Common i18n patterns in React

Following page describes the most common i18n patterns in React. It’s a followup to tutorial with practical examples. See the API reference for detailed information about all components.

Macros

Using jsx macros is the most straightforward way how to translate your React components.

<Trans> handles translations of messages including variables and other React components:

import { Trans } from "@lingui/macro"

<h1><Trans>LinguiJS example</Trans></h1>

<p><Trans>Hello <a href="/profile">{name}</a>.</Trans></p>

You don’t need anything special to use <Trans> inside out app (except of wrapping your app in <I18nProvider>).

Using generated message as ID

In the examples above, the content of <Trans> is transformed into message in MessageFormat syntax. By default, this message is used as a message ID. In the example above, messages LinguiJS example and Hello <0>{name}</0>. are extracted.

Using custom ID

If you’re using custom IDs in your project, add id prop to i18n components:

import { Trans } from "@lingui/macro"

<h1><Trans id="msg.header">LinguiJS example</Trans></h1>

<p><Trans id="msg.hello">Hello <a href="/profile">{name}</a>.</Trans></p>

Messages msg.header and msg.hello will be extracted with default values LinguiJS example and Hello <0>{name}</0>..

Element attributes and string only translations

Sometimes you can’t use <Trans> component, for example when translating element attributes:

<img src="..." alt="Image caption" />

In such case you need to use <I18n> render prop component to access i18n object and t macro to wrap message:

  1. Use render prop component <I18n> from @lingui/react, to access i18n object.
  2. Call i18n._`() to translate message wrapped in JS macros. t is equivalent for <Trans>, plural is equivalent to <Plural>.
import { I18n } from "@lingui/react"
import { t } from "@lingui/macro"

export default function ImageWithCaption() {
   return (
      <I18n>
         {({ i18n }) => (
            <img src="..." alt={i18n._(t`Image caption`)} />
         )}
      </I18n>
   )
}

Using generated message as ID

You can either use generated messages as IDs or custom ones. This is the same as working for i18n components.

In this example:

import { I18n } from "@lingui/react"
import { t } from "@lingui/macro"

export default function ImageWithCaption() {
   return (
      <I18n>
         {({ i18n }) => (
            <img src="..." alt={i18n._(t`Image caption`)} />
         )}
      </I18n>
   )
}

Message Image caption will be extracted.

Using custom ID

If you’re using custom IDs in your project, call t with ID as a first argument and then use string templates as usual:

import { I18n } from "@lingui/react"
import { t } from "@lingui/macro"

export default function ImageWithCaption() {
   return (
      <I18n>
         {({ i18n }) => (
            <img src="..." alt={i18n._(t('msg.caption')`Image caption`)} />
         )}
      </I18n>
   )
}

Message msg.caption will be extracted with default value Image caption.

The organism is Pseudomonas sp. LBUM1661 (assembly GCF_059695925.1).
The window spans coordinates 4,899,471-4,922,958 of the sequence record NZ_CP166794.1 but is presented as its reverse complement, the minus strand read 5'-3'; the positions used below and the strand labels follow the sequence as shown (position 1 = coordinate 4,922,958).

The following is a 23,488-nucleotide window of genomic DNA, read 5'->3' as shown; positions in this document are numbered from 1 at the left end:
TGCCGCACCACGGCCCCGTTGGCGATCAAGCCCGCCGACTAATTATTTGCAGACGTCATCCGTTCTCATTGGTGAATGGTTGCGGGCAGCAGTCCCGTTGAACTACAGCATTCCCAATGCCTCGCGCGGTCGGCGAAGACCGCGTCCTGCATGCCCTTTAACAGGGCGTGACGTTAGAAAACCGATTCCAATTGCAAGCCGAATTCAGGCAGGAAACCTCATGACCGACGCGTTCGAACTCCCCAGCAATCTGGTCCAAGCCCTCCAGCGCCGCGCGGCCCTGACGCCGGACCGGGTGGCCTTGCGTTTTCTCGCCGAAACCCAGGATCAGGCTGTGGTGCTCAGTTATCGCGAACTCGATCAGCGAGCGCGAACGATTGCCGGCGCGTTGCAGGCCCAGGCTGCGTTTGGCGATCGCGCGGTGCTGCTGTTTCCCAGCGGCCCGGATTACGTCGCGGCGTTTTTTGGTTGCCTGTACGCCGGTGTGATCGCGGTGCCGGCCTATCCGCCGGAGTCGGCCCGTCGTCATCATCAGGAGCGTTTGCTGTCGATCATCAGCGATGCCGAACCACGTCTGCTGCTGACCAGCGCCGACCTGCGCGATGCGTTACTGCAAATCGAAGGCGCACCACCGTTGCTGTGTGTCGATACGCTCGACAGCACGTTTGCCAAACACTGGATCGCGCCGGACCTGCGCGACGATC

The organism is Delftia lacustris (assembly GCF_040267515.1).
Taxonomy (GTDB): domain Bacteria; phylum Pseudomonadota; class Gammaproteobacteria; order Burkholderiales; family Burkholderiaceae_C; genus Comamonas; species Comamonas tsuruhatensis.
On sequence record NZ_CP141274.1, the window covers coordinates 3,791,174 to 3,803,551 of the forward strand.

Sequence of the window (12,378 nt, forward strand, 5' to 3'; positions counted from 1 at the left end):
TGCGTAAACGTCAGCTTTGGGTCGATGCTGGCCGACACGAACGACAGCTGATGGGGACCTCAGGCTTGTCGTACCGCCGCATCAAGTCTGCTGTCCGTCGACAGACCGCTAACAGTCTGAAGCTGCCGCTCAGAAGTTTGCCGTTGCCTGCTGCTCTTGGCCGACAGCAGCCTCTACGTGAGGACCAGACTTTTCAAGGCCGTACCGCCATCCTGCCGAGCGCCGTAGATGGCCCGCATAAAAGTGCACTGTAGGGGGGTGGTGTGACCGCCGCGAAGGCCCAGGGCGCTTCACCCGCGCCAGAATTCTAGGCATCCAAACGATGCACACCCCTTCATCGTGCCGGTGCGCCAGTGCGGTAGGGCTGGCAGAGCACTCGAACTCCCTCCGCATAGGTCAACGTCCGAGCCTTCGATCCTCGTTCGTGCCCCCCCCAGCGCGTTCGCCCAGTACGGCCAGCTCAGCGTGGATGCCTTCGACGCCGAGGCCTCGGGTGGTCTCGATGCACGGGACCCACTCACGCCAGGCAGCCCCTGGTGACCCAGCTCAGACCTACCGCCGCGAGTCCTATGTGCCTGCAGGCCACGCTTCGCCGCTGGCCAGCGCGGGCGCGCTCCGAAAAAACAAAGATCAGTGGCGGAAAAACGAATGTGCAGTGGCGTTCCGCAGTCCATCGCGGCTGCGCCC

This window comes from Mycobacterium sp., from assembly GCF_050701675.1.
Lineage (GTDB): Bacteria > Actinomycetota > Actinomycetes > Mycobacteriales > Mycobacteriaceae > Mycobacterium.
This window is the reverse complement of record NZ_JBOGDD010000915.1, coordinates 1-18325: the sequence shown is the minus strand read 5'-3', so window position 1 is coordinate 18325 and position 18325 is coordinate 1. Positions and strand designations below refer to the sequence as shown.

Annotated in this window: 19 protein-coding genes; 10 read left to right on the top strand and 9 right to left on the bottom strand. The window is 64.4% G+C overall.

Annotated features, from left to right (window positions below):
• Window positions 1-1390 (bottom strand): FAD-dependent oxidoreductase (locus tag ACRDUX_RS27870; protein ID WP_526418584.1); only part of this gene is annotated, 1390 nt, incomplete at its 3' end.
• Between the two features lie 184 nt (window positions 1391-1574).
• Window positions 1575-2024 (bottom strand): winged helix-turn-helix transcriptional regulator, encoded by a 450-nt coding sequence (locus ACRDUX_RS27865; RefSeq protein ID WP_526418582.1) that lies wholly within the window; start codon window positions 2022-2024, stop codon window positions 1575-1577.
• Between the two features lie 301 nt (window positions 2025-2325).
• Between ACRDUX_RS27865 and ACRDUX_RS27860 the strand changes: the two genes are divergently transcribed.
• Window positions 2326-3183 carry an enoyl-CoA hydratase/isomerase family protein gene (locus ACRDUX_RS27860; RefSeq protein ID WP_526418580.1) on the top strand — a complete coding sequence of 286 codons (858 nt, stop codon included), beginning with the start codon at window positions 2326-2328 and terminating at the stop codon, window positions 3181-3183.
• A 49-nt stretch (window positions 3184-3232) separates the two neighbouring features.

For all other js macros (plural, select`, selectOrdinal`), pass ID as object key:

import { I18n } from "@lingui/react"
import { plural } from "@lingui/macro"

export default function ImageWithCaption({ count }) {
   return (
      <I18n>
         {({ i18n }) => (
            <img src="..." alt={i18n._(plural('msg.caption', {
               value: count,
               one: "# image caption",
               other: "# image captions",
            }))} />
         )}
      </I18n>
   )
}

Translations outside React components

Another common pattern is when you need to access translations (i18n object) outside React components, for example inside redux-saga. In such case, you need a bit more setup:

  1. Create your own instance of i18n using setupI18n() form @lingui/core

  2. Pass this instance as i18n prop to <I18nProvider>. This will replace default i18n object initialized inside <I18nProvider>.

    // App.js
    import { setupI18n } from "@lingui/core"
    import { I18nProvider } from "@lingui/react"
    
    export const i18n = setupI18n()
    
    export default function App() {
       return (
          <I18nProvider i18n={i18n}>
             {/* Out app */}
          </I18nProvider>
       )
    }
    
  3. Whenever you are outside React context (i.e. you can’t access props), you can use this i18n object.

    import { i18n } from "./App.js"
    import { t } from "@lingui/macro"
    
    export function alert() {
       // use i18n as you were inside React component
       alert(i18n._(t`...`))
    }
    

Lazy translations

<Trans> can also translate messages from variables. We can use t macro to create a message descriptor and then pass it to <Trans> macro as id prop:

import { t, Trans } from "@lingui/macro"

const languages = [
   t`English`
   t`Czech`
]

function LanguageSwitcher() {
   return (
      <ul>
         {languages.map(lang => <li><Trans id={lang}/></li>}
      </ul>
   )
}

This pattern also work with string-only translations. Just pass the message descriptor to I18n._() method as usual:

import { t } from "@lingui/macro"

const languages = [
   t`English`
   t`Czech`
]

const translatedLanguages = languages.map(
   lang => i18n._(lang)
)